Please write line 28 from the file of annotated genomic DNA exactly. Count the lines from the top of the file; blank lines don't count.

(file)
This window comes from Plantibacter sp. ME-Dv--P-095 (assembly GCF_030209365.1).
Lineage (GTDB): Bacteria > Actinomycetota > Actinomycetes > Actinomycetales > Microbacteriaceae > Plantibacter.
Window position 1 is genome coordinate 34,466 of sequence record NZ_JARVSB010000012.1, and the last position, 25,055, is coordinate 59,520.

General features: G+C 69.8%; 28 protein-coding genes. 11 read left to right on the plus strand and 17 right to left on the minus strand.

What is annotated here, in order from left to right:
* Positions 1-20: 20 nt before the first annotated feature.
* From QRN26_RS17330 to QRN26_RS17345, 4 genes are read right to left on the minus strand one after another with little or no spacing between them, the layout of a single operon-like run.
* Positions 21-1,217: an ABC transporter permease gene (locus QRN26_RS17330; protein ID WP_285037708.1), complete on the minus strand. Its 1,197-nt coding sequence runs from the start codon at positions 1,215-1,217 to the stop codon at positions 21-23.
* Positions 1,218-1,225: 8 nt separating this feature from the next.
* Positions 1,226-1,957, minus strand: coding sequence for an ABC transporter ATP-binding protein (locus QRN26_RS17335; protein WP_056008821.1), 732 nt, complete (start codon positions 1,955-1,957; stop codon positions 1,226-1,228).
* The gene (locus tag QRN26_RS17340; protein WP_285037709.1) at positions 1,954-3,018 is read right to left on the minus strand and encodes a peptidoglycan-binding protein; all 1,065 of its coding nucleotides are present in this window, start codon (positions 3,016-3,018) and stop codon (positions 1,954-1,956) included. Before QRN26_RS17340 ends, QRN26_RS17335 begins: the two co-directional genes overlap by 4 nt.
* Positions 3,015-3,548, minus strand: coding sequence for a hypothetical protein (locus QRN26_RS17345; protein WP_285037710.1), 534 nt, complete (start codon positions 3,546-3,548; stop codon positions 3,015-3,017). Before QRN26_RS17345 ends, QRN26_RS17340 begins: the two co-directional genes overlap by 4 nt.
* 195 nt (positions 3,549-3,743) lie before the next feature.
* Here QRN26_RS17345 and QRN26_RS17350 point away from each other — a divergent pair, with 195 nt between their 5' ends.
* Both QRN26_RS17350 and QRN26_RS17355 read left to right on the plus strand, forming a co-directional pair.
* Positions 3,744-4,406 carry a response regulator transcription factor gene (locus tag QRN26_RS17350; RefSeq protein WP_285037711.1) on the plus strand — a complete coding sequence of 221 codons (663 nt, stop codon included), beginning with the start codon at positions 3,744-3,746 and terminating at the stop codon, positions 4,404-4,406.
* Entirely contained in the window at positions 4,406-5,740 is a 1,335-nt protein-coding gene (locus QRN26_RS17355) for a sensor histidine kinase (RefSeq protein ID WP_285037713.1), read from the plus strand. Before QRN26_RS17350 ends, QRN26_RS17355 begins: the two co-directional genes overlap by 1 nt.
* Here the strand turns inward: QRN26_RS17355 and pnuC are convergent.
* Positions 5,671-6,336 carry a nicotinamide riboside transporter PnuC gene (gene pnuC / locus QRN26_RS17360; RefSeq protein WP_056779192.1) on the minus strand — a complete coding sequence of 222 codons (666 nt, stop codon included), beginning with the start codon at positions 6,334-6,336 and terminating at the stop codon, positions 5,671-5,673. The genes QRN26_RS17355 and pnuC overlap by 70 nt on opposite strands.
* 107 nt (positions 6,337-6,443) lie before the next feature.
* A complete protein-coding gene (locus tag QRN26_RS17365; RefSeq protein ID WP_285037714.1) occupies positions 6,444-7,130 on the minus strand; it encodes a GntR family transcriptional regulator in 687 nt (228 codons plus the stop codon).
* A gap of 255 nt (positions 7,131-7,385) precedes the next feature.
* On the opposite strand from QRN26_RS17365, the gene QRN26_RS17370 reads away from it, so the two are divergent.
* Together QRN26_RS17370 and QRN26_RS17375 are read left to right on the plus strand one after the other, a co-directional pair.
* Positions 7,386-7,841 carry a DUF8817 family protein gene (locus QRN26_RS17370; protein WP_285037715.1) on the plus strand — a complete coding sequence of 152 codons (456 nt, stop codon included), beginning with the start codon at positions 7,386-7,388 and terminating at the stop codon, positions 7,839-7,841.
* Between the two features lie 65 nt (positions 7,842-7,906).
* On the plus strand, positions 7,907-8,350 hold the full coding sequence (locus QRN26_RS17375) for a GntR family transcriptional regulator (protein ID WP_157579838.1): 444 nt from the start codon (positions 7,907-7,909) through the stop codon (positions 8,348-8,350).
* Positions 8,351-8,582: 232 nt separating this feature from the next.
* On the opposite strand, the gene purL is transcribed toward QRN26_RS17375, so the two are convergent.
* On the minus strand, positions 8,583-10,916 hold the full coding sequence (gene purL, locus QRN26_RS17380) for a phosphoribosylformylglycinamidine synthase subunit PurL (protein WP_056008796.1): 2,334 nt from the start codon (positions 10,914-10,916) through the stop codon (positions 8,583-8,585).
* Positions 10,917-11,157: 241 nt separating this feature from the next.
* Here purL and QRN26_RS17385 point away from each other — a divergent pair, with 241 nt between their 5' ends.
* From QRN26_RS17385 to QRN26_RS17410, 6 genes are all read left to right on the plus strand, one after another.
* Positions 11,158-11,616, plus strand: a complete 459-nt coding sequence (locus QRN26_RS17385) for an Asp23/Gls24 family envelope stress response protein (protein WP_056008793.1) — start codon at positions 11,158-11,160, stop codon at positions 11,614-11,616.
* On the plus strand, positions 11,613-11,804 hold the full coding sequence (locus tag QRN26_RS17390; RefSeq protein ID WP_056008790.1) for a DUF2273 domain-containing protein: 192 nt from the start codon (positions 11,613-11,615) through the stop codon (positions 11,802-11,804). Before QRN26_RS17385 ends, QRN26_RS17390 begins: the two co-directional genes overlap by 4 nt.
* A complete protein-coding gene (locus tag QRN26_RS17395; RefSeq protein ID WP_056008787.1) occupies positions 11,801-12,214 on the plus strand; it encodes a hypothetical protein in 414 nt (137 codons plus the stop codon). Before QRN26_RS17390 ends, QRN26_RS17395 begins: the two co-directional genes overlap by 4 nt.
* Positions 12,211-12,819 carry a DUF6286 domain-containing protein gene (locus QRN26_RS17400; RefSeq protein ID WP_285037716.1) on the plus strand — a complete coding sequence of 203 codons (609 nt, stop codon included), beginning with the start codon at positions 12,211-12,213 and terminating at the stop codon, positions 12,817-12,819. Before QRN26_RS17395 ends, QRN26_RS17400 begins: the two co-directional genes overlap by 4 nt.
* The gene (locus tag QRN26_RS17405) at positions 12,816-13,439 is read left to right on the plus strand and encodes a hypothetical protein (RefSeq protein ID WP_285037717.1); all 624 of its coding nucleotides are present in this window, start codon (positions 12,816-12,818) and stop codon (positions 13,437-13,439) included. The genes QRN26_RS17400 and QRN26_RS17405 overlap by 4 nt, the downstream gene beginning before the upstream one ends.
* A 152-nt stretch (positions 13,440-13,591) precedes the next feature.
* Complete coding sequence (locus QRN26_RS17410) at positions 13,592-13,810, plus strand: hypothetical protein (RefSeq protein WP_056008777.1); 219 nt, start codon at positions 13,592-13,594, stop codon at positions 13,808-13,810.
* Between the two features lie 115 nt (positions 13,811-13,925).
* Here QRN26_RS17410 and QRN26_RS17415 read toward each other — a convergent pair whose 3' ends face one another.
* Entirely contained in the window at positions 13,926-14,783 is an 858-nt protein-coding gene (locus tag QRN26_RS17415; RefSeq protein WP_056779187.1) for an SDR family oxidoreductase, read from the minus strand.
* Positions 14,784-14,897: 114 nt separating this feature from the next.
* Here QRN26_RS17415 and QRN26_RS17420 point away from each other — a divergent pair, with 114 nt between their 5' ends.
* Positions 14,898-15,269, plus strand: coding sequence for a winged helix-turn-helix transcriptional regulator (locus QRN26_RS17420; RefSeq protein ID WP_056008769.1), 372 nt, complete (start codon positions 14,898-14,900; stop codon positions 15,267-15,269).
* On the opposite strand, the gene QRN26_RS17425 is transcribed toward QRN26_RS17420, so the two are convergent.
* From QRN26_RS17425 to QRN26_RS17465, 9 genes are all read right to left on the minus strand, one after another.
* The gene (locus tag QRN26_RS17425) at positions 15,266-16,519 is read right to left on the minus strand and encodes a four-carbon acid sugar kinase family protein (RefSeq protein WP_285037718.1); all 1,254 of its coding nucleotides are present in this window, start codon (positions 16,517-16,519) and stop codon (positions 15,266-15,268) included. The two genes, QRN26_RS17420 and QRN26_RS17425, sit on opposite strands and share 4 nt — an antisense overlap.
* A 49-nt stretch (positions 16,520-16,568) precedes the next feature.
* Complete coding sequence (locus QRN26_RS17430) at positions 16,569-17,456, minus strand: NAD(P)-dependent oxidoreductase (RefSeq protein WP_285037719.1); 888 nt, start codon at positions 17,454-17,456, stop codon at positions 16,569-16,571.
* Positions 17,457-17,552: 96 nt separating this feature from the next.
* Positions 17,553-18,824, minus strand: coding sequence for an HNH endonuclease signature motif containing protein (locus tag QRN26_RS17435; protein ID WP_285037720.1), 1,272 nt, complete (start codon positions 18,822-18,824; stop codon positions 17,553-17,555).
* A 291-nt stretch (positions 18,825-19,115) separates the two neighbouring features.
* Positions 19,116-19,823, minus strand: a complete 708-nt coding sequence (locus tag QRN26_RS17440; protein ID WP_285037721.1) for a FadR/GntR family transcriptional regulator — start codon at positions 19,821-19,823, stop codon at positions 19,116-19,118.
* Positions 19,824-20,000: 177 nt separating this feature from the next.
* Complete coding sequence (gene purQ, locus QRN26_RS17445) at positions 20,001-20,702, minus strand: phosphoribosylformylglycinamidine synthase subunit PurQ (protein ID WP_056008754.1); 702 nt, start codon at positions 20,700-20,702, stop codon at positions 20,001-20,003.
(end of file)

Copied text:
* Positions 8,351-8,582: 232 nt separating this feature from the next.